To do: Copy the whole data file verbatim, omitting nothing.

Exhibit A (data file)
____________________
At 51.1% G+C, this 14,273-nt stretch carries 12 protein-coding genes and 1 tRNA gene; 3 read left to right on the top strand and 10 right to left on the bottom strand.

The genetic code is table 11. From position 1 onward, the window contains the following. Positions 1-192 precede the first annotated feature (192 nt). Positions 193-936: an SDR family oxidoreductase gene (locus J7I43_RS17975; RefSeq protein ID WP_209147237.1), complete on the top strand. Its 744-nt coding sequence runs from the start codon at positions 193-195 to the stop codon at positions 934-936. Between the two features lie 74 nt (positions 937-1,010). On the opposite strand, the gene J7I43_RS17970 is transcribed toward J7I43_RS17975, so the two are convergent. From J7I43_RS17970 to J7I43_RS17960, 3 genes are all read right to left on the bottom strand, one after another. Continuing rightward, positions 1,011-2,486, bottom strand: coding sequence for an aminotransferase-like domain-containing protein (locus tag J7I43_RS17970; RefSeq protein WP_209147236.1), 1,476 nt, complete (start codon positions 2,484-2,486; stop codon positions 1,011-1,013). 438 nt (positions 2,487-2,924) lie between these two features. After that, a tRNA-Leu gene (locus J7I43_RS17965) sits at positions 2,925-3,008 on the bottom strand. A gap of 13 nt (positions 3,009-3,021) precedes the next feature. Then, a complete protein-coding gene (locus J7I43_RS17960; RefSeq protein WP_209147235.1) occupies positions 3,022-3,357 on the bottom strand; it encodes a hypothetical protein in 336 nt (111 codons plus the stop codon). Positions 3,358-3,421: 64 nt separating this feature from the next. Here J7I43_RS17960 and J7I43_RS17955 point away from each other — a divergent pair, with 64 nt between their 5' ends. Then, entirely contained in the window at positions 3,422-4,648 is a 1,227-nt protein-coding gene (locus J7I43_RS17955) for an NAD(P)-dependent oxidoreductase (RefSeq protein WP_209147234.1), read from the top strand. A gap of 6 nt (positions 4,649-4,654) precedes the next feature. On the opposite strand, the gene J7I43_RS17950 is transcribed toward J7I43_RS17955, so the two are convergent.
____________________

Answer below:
At 51.1% G+C, this 14,273-nt stretch carries 12 protein-coding genes and 1 tRNA gene; 3 read left to right on the top strand and 10 right to left on the bottom strand.

The genetic code is table 11. From position 1 onward, the window contains the following. Positions 1-192 precede the first annotated feature (192 nt). Positions 193-936: an SDR family oxidoreductase gene (locus J7I43_RS17975; RefSeq protein ID WP_209147237.1), complete on the top strand. Its 744-nt coding sequence runs from the start codon at positions 193-195 to the stop codon at positions 934-936. Between the two features lie 74 nt (positions 937-1,010). On the opposite strand, the gene J7I43_RS17970 is transcribed toward J7I43_RS17975, so the two are convergent. From J7I43_RS17970 to J7I43_RS17960, 3 genes are all read right to left on the bottom strand, one after another. Continuing rightward, positions 1,011-2,486, bottom strand: coding sequence for an aminotransferase-like domain-containing protein (locus tag J7I43_RS17970; RefSeq protein WP_209147236.1), 1,476 nt, complete (start codon positions 2,484-2,486; stop codon positions 1,011-1,013). 438 nt (positions 2,487-2,924) lie between these two features. After that, a tRNA-Leu gene (locus J7I43_RS17965) sits at positions 2,925-3,008 on the bottom strand. A gap of 13 nt (positions 3,009-3,021) precedes the next feature. Then, a complete protein-coding gene (locus J7I43_RS17960; RefSeq protein WP_209147235.1) occupies positions 3,022-3,357 on the bottom strand; it encodes a hypothetical protein in 336 nt (111 codons plus the stop codon). Positions 3,358-3,421: 64 nt separating this feature from the next. Here J7I43_RS17960 and J7I43_RS17955 point away from each other — a divergent pair, with 64 nt between their 5' ends. Then, entirely contained in the window at positions 3,422-4,648 is a 1,227-nt protein-coding gene (locus J7I43_RS17955) for an NAD(P)-dependent oxidoreductase (RefSeq protein WP_209147234.1), read from the top strand. A gap of 6 nt (positions 4,649-4,654) precedes the next feature. On the opposite strand, the gene J7I43_RS17950 is transcribed toward J7I43_RS17955, so the two are convergent.